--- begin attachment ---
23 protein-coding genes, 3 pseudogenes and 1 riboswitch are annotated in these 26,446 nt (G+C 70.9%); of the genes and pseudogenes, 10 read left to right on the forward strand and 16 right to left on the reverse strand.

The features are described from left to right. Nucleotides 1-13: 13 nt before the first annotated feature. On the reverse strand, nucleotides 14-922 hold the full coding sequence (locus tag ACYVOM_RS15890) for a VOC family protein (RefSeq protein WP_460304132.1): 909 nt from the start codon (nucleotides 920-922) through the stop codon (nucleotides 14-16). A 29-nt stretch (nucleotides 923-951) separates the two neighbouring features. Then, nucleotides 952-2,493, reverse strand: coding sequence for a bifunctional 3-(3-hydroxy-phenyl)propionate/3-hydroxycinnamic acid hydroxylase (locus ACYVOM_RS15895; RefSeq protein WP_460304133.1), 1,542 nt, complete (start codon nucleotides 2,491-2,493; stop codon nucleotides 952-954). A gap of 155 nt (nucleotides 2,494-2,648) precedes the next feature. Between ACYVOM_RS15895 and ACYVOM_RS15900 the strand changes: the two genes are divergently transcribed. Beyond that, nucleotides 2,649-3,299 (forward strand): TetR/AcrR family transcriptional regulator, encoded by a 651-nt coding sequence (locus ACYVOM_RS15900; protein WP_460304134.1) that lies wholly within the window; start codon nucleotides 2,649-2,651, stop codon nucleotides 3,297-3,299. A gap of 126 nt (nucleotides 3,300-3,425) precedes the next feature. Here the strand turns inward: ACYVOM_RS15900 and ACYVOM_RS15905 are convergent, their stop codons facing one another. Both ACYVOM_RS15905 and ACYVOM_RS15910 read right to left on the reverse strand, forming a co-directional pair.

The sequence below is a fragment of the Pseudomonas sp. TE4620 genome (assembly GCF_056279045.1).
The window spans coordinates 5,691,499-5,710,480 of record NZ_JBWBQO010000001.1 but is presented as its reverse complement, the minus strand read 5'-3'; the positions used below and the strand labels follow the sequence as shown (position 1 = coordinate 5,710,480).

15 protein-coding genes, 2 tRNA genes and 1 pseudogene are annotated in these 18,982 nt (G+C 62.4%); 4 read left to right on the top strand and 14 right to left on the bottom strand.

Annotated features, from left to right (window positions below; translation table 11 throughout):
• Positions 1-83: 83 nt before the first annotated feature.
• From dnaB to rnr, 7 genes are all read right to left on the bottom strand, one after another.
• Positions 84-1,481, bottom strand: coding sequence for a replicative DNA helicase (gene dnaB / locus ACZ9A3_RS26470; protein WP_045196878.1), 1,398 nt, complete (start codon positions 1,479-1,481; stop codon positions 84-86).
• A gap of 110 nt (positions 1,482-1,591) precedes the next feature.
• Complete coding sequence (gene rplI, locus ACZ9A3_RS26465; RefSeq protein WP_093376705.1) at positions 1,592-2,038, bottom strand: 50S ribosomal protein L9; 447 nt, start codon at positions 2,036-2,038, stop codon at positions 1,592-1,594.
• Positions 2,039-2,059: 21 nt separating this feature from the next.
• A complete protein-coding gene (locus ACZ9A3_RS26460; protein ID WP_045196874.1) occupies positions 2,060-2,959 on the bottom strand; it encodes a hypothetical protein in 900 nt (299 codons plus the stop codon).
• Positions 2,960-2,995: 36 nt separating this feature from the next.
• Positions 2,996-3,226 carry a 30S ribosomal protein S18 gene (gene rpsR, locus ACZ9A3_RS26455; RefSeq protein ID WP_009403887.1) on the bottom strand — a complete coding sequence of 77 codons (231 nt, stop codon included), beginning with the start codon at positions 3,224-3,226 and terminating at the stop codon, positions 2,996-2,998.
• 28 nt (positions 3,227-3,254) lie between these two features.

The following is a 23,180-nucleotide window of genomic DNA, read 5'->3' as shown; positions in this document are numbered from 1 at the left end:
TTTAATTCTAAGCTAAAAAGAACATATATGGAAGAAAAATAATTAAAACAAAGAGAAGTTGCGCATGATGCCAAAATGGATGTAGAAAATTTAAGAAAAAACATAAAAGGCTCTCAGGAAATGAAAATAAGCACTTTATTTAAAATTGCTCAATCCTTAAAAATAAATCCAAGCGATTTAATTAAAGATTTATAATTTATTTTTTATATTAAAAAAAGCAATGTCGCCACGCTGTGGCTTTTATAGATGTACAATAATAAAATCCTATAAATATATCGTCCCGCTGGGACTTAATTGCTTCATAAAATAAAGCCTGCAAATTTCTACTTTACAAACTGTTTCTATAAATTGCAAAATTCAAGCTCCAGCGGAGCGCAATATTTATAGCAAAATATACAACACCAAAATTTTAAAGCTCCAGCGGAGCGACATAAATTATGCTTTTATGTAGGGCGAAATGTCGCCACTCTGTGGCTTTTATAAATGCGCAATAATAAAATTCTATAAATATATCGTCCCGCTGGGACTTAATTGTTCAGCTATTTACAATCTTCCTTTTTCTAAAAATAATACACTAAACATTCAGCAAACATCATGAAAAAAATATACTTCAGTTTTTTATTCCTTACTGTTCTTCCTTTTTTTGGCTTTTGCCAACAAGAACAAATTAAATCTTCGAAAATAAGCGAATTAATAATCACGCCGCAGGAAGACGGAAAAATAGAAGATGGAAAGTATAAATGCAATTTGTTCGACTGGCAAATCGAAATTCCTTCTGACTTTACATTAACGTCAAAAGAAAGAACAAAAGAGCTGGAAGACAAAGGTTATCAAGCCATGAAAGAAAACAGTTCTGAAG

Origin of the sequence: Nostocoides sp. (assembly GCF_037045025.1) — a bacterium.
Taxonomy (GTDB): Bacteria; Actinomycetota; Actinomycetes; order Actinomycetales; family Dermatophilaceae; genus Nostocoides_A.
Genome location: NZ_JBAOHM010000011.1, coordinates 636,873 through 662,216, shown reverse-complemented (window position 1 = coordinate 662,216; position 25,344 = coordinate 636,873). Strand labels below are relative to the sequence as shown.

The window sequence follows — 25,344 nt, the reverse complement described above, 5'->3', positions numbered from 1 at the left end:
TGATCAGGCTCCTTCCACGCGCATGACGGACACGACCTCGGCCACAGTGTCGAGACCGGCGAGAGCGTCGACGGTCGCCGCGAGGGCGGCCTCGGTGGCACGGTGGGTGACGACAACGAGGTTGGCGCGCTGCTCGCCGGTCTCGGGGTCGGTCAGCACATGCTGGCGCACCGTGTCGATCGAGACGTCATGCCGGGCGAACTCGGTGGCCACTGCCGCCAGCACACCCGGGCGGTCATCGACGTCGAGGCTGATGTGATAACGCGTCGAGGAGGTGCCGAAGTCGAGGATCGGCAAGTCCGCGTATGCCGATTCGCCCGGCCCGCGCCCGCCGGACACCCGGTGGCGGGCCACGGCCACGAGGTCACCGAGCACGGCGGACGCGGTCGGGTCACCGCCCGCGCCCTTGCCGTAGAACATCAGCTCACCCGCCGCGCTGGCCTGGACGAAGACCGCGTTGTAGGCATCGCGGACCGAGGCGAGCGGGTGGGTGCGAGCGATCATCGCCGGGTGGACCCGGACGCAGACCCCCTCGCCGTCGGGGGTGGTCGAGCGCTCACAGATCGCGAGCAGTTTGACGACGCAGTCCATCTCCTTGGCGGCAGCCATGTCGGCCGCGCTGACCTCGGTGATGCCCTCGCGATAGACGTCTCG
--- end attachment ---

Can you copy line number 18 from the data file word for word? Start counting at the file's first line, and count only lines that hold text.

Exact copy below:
TTTAATTCTAAGCTAAAAAGAACATATATGGAAGAAAAATAATTAAAACAAAGAGAAGTTGCGCATGATGCCAAAATGGATGTAGAAAATTTAAGAAAAAACATAAAAGGCTCTCAGGAAATGAAAATAAGCACTTTATTTAAAATTGCTCAATCCTTAAAAATAAATCCAAGCGATTTAATTAAAGATTTATAATTTATTTTTTATATTAAAAAAAGCAATGTCGCCACGCTGTGGCTTTTATAGATGTACAATAATAAAATCCTATAAATATATCGTCCCGCTGGGACTTAATTGCTTCATAAAATAAAGCCTGCAAATTTCTACTTTACAAACTGTTTCTATAAATTGCAAAATTCAAGCTCCAGCGGAGCGCAATATTTATAGCAAAATATACAACACCAAAATTTTAAAGCTCCAGCGGAGCGACATAAATTATGCTTTTATGTAGGGCGAAATGTCGCCACTCTGTGGCTTTTATAAATGCGCAATAATAAAATTCTATAAATATATCGTCCCGCTGGGACTTAATTGTTCAGCTATTTACAATCTTCCTTTTTCTAAAAATAATACACTAAACATTCAGCAAACATCATGAAAAAAATATACTTCAGTTTTTTATTCCTTACTGTTCTTCCTTTTTTTGGCTTTTGCCAACAAGAACAAATTAAATCTTCGAAAATAAGCGAATTAATAATCACGCCGCAGGAAGACGGAAAAATAGAAGATGGAAAGTATAAATGCAATTTGTTCGACTGGCAAATCGAAATTCCTTCTGACTTTACATTAACGTCAAAAGAAAGAACAAAAGAGCTGGAAGACAAAGGTTATCAAGCCATGAAAGAAAACAGTTCTGAAG